Follow @Openwall on Twitter for new release announcements and other news
[<prev] [next>] [<thread-prev] [thread-next>] [day] [month] [year] [list]
Date: Fri, 7 Oct 2022 20:05:16 -0400
From: Rich Felker <dalias@...c.org>
To: Jo-Philipp Wich <jo@...n.io>
Cc: Uwe Kleine-K├Ânig <uwe+openwrt@...ine-koenig.org>,
	openwrt-devel@...ts.openwrt.org, musl@...ts.openwall.com
Subject: Re: nslookup failures with coarse CLOCK_MONOTONIC

On Sat, Oct 08, 2022 at 01:53:29AM +0200, Jo-Philipp Wich wrote:
> Hi,
> 
> > [...]
> > Which implementation of nslookup is this? Busybox? It would probably
> > be useful to hear thoughts on it from their side.
> assuming the OP is using standard OpenWrt nslookup, it is the "big" busybox
> nslookup implementation, which is using the res_*() api and name lookup logic
> borrowed from musl libc instead of the original "small" version fiddling with
> the `_res` state directly (and being broken on musl libc due to that).
> 
> The proper course of action here is likely adapting the solution in
> 6c858d6fd4df8b5498ef2cae66c8f3c3eff1587b and porting it to the busybox "big"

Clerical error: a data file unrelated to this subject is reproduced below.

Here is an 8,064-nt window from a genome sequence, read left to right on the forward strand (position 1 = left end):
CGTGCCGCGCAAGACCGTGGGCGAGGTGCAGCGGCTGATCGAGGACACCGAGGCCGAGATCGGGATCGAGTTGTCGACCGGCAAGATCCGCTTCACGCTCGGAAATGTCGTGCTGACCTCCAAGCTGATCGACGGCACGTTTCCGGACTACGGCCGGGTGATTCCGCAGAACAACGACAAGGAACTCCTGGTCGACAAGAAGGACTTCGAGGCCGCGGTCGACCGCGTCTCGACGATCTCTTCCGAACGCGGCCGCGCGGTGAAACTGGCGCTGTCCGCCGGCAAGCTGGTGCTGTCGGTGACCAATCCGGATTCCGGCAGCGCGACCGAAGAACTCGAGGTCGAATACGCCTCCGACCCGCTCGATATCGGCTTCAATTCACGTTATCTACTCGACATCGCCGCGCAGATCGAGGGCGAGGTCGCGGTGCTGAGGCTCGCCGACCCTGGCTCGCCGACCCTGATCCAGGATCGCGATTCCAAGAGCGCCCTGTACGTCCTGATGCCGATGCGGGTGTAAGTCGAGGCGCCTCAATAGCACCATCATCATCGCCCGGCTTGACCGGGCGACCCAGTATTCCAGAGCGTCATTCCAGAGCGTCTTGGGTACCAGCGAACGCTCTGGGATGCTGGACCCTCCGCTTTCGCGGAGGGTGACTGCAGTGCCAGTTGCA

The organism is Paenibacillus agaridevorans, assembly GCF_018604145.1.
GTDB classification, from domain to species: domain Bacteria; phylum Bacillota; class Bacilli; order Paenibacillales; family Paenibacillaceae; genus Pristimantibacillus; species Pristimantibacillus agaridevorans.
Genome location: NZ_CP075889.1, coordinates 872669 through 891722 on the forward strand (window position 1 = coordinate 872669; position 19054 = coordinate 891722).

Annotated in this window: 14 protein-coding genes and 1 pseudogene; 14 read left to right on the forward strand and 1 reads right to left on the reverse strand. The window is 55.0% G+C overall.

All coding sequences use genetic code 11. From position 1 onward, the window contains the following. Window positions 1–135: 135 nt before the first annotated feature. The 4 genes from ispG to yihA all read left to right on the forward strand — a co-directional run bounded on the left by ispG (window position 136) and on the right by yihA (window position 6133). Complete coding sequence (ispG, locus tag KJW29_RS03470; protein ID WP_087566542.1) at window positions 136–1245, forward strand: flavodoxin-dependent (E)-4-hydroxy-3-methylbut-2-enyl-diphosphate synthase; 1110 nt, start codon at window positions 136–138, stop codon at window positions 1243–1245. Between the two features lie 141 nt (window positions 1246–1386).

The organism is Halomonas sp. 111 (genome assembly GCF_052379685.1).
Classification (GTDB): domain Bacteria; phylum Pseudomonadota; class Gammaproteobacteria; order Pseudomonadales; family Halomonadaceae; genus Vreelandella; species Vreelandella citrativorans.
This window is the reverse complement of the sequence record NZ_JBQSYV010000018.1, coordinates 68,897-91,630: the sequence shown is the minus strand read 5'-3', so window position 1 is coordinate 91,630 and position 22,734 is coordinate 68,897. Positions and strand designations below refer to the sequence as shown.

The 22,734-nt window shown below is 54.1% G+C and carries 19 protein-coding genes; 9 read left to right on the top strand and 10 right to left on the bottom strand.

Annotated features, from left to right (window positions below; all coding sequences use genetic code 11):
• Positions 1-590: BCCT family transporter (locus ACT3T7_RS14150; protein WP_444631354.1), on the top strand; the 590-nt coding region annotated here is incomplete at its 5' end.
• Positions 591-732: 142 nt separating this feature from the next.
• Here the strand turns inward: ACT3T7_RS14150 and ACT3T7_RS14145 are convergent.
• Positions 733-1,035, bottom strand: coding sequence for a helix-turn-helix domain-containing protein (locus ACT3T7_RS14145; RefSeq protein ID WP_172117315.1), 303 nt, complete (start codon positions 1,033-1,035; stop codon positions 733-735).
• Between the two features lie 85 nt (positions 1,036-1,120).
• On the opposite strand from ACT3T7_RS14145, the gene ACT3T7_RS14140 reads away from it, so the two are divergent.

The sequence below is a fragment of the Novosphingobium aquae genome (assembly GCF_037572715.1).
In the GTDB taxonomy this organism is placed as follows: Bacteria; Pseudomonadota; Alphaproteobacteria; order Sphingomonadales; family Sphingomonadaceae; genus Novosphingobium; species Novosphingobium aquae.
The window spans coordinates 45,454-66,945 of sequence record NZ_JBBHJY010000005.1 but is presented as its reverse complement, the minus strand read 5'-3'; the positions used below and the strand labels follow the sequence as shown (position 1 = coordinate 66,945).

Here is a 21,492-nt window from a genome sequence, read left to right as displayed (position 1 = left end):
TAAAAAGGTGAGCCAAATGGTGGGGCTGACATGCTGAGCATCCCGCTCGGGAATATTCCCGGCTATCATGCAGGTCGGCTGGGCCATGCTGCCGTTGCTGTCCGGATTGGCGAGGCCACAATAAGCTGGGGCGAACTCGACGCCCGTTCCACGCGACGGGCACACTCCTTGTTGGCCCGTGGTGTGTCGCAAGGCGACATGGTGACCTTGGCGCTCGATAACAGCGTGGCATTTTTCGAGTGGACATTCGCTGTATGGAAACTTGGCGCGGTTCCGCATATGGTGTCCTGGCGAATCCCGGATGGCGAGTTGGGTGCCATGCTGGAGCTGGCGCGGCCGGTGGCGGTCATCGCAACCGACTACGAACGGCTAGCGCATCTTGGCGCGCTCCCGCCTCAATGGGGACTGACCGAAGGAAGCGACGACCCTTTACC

> nslookup code itself.
> 
> I agree that musl libc itself cannot do much more to ensure uniqueness of the
> IDs generated by res_mkquery() and that it should be solved in the application
> code itself in this case.

While it won't be as fast (not parallel unless you do threads) it
might be worth just using res_send in the Busybox "big" nslookup. At
present neither busybox nor musl supports TCP fallback for large
records, but the next release of musl will, and the fact that it's
using its own query look with UDP derived from the musl code means it
won't get that benefit.

Alternatively, busybox could copy our parallel TCP fallback code if
they like. :-)

Rich

Powered by blists - more mailing lists

Confused about mailing lists and their use? Read about mailing lists on Wikipedia and check out these guidelines on proper formatting of your messages.